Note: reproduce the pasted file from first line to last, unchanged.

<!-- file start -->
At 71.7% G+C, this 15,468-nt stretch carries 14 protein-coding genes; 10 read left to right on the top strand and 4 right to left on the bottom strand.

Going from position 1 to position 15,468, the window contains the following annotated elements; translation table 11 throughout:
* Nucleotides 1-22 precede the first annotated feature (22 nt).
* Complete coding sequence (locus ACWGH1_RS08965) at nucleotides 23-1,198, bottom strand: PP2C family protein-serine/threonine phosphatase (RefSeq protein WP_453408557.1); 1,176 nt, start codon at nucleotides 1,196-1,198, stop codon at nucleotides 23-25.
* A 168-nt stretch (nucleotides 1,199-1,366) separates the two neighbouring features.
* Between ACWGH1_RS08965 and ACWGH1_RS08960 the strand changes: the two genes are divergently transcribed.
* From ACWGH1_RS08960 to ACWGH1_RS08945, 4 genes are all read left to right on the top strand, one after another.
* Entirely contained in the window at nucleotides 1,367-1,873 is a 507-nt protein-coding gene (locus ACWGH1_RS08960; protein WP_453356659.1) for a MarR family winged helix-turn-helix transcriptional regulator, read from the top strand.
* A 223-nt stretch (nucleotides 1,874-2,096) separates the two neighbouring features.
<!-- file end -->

At 71.7% G+C, this 15,468-nt stretch carries 14 protein-coding genes; 10 read left to right on the top strand and 4 right to left on the bottom strand.

Going from position 1 to position 15,468, the window contains the following annotated elements; translation table 11 throughout:
* Nucleotides 1-22 precede the first annotated feature (22 nt).
* Complete coding sequence (locus ACWGH1_RS08965) at nucleotides 23-1,198, bottom strand: PP2C family protein-serine/threonine phosphatase (RefSeq protein WP_453408557.1); 1,176 nt, start codon at nucleotides 1,196-1,198, stop codon at nucleotides 23-25.
* A 168-nt stretch (nucleotides 1,199-1,366) separates the two neighbouring features.
* Between ACWGH1_RS08965 and ACWGH1_RS08960 the strand changes: the two genes are divergently transcribed.
* From ACWGH1_RS08960 to ACWGH1_RS08945, 4 genes are all read left to right on the top strand, one after another.
* Entirely contained in the window at nucleotides 1,367-1,873 is a 507-nt protein-coding gene (locus ACWGH1_RS08960; protein WP_453356659.1) for a MarR family winged helix-turn-helix transcriptional regulator, read from the top strand.
* A 223-nt stretch (nucleotides 1,874-2,096) separates the two neighbouring features.